How ProAxsis tracks pulmonary disease biomarkers in a new, innovative way

13 Jul 201636 Shares

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TechWatch profiles Belfast healthcare company, ProAxsis. Photo via ProAxsis

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TechWatch’s Emily McDaid introduces us to Queen’s University spin-out ProAxsis and its method of tracking and managing pulmonary diseases.

Many healthcare companies provide services, but not so with Belfast company ProAxsis, which has a product making huge advancements in the care of pulmonary diseases.

ProAxsis’s innovative ProteaseTags helps with the management of diseases of the lung. People with chronic obstructive pulmonary disease (COPD) and cystic fibrosis suffer from typical exacerbations when the disease flares up, causing lung infections that can require weeks-long hospital stays and IV antibiotics. ProAxsis’s test, based on ProteaseTags, potentially helps manage the disease by identifying when an exacerbation is oncoming, so the patient can be pre-treated with oral antibiotics and other medications out of hospital.

“Our aim is to keep the patient well by tracking disease biomarkers and improving how the disease is managed,” said CEO David Ribeiro.

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How ProteaseTags work

In simple terms, a protease is any enzyme in the body that breaks down proteins. These processes are vital for most physiological functions but unregulated protease activity can occur during disease, typical of many disorders including COPD and cystic fibrosis. This activity, if tracked, is a ‘biomarker’ of disease, and ProteaseTags track these biomarkers.

“There are currently no assay systems for monitoring active proteases outside of academic labs,” said Ribeiro. “Our ProteaseTag technology rapidly provides a visual read-out of active proteases in complex biological samples with a high level of specificity and selectivity.”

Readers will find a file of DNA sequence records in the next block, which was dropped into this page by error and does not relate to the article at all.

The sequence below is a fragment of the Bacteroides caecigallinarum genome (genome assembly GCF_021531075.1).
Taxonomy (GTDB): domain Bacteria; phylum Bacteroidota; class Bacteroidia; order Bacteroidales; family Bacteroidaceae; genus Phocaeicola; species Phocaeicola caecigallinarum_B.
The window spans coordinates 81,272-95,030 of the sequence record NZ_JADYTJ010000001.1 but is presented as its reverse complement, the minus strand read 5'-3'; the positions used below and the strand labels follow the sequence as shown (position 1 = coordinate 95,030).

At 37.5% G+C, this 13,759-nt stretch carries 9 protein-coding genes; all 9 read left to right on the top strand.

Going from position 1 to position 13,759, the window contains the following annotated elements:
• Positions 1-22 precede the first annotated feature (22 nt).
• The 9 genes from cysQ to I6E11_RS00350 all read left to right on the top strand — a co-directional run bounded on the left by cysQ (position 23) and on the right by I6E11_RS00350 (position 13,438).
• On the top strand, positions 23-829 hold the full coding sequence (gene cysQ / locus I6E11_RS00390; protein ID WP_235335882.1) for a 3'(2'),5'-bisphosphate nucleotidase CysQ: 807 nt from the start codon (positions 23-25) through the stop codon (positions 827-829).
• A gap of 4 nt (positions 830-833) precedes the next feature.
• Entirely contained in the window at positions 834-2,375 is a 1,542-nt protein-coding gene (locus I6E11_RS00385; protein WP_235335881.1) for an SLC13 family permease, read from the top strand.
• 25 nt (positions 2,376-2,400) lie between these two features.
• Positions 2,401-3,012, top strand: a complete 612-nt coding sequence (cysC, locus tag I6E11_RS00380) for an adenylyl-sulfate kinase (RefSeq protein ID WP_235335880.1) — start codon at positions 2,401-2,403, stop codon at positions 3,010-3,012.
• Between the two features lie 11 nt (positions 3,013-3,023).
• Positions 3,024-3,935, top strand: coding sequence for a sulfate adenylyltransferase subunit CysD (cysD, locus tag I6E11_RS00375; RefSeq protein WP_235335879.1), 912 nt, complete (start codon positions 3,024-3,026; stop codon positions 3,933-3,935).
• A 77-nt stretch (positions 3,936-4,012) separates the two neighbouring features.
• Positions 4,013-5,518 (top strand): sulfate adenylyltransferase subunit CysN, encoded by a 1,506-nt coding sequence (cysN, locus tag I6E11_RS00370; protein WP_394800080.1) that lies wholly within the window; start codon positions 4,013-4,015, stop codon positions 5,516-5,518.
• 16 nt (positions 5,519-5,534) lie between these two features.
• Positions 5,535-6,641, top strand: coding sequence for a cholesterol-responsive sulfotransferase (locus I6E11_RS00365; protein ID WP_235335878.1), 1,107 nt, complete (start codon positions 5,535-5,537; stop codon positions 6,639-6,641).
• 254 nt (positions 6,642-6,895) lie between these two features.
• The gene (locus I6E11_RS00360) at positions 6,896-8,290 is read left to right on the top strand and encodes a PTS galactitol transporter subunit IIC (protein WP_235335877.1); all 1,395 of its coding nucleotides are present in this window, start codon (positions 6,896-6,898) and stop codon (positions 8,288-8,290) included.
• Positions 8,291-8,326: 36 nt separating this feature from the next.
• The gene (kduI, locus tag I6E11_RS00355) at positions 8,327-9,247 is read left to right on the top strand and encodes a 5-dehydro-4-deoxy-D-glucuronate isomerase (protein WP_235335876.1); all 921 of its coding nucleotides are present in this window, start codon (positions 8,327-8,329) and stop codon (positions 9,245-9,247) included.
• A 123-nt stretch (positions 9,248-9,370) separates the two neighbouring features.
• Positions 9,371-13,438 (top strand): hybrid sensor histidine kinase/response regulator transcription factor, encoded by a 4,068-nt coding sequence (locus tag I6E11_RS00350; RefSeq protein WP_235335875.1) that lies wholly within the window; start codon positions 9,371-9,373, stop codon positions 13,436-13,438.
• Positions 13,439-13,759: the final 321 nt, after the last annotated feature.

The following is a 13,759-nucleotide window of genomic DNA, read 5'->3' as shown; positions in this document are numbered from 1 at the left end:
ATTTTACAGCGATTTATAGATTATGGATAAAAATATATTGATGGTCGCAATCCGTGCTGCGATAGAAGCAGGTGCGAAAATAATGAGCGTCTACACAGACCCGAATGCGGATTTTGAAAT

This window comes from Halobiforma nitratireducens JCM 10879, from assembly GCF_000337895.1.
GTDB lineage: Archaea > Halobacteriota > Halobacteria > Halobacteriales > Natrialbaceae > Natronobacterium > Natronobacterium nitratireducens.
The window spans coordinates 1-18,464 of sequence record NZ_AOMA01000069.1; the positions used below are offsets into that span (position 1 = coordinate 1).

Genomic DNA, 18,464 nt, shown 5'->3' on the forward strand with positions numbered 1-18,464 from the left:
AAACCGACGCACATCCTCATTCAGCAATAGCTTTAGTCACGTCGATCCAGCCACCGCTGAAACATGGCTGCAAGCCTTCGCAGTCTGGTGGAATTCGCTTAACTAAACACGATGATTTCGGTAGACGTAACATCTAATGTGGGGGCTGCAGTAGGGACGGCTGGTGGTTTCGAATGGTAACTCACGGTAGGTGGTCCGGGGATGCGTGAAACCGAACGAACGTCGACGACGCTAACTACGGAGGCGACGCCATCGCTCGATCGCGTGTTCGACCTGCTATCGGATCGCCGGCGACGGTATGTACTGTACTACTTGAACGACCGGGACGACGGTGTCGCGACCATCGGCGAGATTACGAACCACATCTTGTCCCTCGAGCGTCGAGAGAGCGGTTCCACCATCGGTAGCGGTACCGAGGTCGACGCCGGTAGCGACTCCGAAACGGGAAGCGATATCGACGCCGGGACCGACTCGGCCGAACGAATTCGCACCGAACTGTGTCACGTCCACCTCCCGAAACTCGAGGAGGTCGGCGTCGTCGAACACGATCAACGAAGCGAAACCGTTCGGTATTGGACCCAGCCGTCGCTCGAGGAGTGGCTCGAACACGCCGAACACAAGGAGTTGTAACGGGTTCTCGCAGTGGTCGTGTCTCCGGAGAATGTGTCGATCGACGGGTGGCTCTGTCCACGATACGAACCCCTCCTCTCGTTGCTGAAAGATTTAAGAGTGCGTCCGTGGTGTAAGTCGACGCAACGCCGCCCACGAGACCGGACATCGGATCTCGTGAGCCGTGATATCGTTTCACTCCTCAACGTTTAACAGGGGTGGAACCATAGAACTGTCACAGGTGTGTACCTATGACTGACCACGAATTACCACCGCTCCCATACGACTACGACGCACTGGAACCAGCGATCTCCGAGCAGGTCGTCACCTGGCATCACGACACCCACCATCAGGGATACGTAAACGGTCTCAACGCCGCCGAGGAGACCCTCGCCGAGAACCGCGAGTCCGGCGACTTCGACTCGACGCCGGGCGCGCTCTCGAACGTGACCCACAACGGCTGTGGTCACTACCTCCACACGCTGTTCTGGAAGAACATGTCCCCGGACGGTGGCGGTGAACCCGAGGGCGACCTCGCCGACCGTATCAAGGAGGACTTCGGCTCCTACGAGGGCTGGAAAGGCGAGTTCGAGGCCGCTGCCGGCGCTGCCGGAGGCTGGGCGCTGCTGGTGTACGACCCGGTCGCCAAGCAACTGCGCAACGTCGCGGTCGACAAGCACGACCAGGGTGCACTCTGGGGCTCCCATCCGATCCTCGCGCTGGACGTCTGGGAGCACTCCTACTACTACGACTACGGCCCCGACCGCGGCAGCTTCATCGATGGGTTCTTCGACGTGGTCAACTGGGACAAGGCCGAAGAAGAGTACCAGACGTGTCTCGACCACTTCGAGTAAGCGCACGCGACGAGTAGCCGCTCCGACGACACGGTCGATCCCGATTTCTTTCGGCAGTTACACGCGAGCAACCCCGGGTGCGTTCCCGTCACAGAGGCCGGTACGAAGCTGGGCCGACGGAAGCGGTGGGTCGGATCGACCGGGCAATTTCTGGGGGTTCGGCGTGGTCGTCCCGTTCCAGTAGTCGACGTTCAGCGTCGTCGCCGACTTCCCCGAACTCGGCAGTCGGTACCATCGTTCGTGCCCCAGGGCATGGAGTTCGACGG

ProAxsis

Photo via ProAxsis

Point-of-care for patients

ProAxsis began life as a spin-out from Queen’s University School of Pharmacy, by founders Prof Brian Walker and Dr Lorraine Martin (who remain on the board).

The company is currently selling a lab-based immunoassay for the detection of neutrophil elastase as a biomarker of lung inflammation, launched in the second half of 2015. By next year, ProAxsis is looking to launch a point-of-care test for the same biomarker, making diagnostics much easier and faster for patients.

Patients can monitor themselves using this test – typically, around once per week – for improved disease management. Cystic fibrosis is only one of many lung conditions that it works for, with others including COPD and bronchiectasis.

ProAxsis’s lab-based assay tests are sold to researchers and pharmaceutical companies while the newer point-of-care test will directly touch the patient. The ProAxsis team is promoting it to home-based carers and healthcare professionals to get the word out.

‘We’re moving from being a clever scientific concept to a dynamic, promising commercial business’
– DAVID RIBEIRO, PROAXSIS

Potential to scale

Ribeiro says this technology can be used for other diseases, including cancer, HIV, and cardiovascular disorders.

“There are a number of recognised biomarkers that we’re looking closely at,” he explained. “We began in the respiratory field because there is a strong heritage in this area at Queen’s but, as we expand, we have enormous potential to improve the monitoring of other diseases.”

David Ribeiro, ProAxsis

David Ribeiro, CEO, ProAxsis. Photo via ProAxsis

What’s next for ProAxsis?

ProAxsis spun out in 2013 and took seed investment from Qubis and NetScientific. Next month, they will be moving to offices at Catalyst Inc in Concourse III.

“We’ll have both a wet lab and an office space, and we’ll use it primarily for research on assays,” said Ribeiro. “We are currently fundraising a Series A round. We have exclusively licensed the intellectual property from the university, with approved patents in the EU and US, and another that is just being applied for.”

Ribeiro joined in October 2015 to drive the business forward in this exciting new phase. He said, “The way I characterise it, we’re moving from being a clever scientific concept to a dynamic, promising commercial business.”

By Emily McDaid, editor, TechWatch

A version of this article originally appeared on TechWatch

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